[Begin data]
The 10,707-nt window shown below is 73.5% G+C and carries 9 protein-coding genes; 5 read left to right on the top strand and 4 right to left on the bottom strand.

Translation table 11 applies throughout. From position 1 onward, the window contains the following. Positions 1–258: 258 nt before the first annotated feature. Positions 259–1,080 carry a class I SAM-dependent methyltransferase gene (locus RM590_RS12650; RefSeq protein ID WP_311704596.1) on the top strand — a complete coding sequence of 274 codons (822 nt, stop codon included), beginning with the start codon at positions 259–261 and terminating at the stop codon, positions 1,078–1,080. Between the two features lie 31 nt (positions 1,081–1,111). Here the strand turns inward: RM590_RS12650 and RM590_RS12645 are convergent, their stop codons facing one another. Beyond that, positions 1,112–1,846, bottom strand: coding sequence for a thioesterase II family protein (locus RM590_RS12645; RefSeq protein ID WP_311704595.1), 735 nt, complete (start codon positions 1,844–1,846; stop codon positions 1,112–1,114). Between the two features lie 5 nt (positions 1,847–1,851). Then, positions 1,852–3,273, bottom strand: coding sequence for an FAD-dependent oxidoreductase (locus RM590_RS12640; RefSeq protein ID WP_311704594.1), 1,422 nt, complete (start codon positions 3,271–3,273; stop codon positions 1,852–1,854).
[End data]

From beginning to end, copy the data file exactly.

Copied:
The 10,707-nt window shown below is 73.5% G+C and carries 9 protein-coding genes; 5 read left to right on the top strand and 4 right to left on the bottom strand.

Translation table 11 applies throughout. From position 1 onward, the window contains the following. Positions 1–258: 258 nt before the first annotated feature. Positions 259–1,080 carry a class I SAM-dependent methyltransferase gene (locus RM590_RS12650; RefSeq protein ID WP_311704596.1) on the top strand — a complete coding sequence of 274 codons (822 nt, stop codon included), beginning with the start codon at positions 259–261 and terminating at the stop codon, positions 1,078–1,080. Between the two features lie 31 nt (positions 1,081–1,111). Here the strand turns inward: RM590_RS12650 and RM590_RS12645 are convergent, their stop codons facing one another. Beyond that, positions 1,112–1,846, bottom strand: coding sequence for a thioesterase II family protein (locus RM590_RS12645; RefSeq protein ID WP_311704595.1), 735 nt, complete (start codon positions 1,844–1,846; stop codon positions 1,112–1,114). Between the two features lie 5 nt (positions 1,847–1,851). Then, positions 1,852–3,273, bottom strand: coding sequence for an FAD-dependent oxidoreductase (locus RM590_RS12640; RefSeq protein ID WP_311704594.1), 1,422 nt, complete (start codon positions 3,271–3,273; stop codon positions 1,852–1,854).